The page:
I planned to make the basic batter, then split it in thirds and add strawberry puree to one portion and melted chocolate to another, but then I realized how neatly the recipe divides in to third. Since it calls for three blocks of cream cheese and three eggs, and all the flavorings are listed in tablespoons (1 tablespoon = 3 teaspoons), making the batter in thirds seemed like a really easy way to ensure even flavor distribution.

Oddly, despite my equitable distribrution of ingredients, the chocolate portion came out notably thicker than the other two. I expected the strawberry puree to thin the batter a bit, but it didn't really: the pink and plain batters had the same consistency. I ended up using cocoa powder instead of melted chocolate, but even so, I used about a tablespoon, which doesn't seem like enough to significantly alter the consistency. But it did. Once baked, there wasn't a noticeably difference in texture, but the chocolate layer held up better than the strawberry and vanilla.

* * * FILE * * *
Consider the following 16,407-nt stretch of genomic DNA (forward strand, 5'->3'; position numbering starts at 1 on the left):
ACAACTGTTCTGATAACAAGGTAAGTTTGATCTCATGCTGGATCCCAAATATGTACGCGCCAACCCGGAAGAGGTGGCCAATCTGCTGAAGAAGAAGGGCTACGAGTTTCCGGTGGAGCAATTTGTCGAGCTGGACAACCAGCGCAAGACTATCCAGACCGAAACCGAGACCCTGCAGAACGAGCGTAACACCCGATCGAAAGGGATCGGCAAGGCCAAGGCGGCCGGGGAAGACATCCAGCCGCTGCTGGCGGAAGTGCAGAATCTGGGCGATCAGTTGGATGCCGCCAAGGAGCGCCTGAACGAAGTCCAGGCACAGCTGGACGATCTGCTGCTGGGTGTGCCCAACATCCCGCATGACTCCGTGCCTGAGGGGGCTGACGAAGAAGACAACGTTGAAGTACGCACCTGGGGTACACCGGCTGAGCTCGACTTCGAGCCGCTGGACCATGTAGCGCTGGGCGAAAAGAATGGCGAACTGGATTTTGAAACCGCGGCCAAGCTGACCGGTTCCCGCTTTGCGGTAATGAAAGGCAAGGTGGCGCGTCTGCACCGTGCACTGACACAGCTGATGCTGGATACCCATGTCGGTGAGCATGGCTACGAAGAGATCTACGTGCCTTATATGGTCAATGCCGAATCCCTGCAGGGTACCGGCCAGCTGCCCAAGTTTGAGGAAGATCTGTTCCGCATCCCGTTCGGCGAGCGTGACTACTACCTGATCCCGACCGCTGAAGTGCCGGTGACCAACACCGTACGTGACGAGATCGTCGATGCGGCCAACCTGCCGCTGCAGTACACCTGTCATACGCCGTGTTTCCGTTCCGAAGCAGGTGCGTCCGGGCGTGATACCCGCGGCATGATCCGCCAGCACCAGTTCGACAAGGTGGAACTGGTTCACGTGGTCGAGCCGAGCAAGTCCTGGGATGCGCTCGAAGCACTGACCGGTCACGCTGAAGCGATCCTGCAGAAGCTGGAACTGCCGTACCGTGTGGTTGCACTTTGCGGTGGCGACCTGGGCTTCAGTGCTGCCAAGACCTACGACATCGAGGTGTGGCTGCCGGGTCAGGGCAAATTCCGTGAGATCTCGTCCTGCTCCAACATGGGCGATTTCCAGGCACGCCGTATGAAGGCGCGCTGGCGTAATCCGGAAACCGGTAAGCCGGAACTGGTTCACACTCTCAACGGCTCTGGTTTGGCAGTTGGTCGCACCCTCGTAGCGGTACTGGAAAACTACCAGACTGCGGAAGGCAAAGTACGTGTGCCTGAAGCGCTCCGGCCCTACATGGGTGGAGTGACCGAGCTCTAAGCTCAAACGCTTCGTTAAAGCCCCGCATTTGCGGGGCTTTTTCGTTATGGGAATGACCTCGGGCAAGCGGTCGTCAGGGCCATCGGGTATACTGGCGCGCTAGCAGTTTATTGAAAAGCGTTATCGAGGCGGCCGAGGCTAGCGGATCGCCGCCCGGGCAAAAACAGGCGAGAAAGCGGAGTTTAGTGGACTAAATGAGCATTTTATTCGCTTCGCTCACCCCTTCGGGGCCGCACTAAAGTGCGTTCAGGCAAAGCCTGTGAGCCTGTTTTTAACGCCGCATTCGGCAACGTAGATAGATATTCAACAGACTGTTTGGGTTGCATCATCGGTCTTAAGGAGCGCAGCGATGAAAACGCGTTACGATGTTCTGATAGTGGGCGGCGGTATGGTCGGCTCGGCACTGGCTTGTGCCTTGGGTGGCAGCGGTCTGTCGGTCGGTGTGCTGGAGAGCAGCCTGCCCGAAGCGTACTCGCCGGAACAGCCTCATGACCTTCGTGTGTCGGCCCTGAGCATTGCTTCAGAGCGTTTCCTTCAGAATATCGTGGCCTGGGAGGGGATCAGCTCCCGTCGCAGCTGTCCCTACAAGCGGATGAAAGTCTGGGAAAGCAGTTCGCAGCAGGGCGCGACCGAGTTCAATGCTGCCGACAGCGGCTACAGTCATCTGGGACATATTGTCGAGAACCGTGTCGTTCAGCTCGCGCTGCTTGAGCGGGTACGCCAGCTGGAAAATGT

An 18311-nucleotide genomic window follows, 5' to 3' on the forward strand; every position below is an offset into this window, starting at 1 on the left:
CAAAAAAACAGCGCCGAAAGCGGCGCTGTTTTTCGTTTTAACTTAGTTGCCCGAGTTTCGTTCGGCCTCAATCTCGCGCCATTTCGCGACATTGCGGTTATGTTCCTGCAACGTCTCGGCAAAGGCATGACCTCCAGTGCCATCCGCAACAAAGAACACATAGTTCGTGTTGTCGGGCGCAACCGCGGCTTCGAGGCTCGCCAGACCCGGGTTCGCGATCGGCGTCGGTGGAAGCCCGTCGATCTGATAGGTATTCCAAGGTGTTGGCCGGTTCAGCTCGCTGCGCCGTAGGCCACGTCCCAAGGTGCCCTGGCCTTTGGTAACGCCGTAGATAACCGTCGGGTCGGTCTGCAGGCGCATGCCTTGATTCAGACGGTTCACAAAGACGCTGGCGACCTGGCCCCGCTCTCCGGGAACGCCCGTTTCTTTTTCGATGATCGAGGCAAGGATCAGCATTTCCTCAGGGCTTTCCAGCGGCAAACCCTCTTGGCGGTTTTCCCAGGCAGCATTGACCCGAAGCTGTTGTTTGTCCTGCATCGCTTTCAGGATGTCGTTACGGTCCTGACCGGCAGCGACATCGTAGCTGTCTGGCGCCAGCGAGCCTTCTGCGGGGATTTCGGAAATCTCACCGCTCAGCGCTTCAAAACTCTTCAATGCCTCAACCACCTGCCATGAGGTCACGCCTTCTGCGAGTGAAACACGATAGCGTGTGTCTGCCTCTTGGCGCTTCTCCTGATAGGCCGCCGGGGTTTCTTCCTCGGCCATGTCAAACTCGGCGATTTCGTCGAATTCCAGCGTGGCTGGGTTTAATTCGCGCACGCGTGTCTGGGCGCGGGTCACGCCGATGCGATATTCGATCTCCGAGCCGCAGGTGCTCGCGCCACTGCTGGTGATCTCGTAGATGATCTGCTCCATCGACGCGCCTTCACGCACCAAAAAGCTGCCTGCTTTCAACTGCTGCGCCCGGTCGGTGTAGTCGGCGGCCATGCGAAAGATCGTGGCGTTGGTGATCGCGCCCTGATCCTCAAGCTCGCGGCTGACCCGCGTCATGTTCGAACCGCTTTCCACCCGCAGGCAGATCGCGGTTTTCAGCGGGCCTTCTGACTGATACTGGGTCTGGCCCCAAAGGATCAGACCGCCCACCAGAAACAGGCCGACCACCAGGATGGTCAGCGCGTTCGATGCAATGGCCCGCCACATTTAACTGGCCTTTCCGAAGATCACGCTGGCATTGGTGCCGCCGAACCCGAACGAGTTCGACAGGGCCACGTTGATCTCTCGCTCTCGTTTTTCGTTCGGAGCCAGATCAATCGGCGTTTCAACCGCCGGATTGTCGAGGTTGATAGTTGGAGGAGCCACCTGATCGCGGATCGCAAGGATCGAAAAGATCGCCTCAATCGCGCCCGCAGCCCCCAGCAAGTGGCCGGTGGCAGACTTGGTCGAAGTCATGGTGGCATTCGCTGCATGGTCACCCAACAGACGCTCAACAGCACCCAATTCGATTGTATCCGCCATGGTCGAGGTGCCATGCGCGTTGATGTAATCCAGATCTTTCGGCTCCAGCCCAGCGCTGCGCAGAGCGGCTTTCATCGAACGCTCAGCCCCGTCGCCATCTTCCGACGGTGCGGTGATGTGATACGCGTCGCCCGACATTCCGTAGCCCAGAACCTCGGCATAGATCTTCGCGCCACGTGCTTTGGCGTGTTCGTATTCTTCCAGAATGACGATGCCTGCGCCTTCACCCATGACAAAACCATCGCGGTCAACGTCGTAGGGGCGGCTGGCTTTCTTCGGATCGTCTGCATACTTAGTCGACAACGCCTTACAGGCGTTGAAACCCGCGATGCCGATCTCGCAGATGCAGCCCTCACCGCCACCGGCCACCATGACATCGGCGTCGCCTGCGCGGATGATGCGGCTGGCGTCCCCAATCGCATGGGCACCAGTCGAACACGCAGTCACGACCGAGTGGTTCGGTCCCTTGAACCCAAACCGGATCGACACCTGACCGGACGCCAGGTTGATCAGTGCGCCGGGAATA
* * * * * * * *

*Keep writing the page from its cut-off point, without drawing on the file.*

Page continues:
To top it off, I dipped some strawberries in dark chocolate. Delicious! 

I would definitely recommend this cheesecake recipe. It's definitely rich, but not so rich that just a bite or two makes you say, "Enough!" In that way, it's actually pretty dangerous - it's just mild enough to make you want one more bite. Every time. So, with that in mind, proceed with caution.

This post is already long, so I'll post the recipe separately.

Wednesday, April 15, 2009

Sandwiches, part 2

Sandwiches again! This time on mini pita bread, but once again grilled. I had turkey with apple slices and cheddar, with more apple slices and some red pepper strips on the side.

Dan had roast beef, turkey, cheddar, and red peppers in his sandwich, with apples slices and some leftover pasta salad (orzo with olive oil, tomato, and feta). His metabolism is so fast it should require a seatbelt, so he can handle the extra carbs.

These are store-bought mini pitas. I keep meaning to make pitas - they are really simple, only a handful of ingredients - but I just haven't had the time recently. Maybe next week!

Cheese, glorious cheese!

I'm sure I've mentioned this before, but it bears repeating: we are serious cheese freaks. We LOVE cheese. We'd basically eat nothing but cheese if I didn't exert serious restraint and monitor our cheese consumption. Of course, living on the Vermont border, we have access to loads of amazing local cheeses, which we enjoy, but because we eat so much cheese, we also need a more utilitarian, run-of-the-mill, basic, everyday cheese. We call this "snack cheese" (as opposed to "special cheese" or "cooking cheese").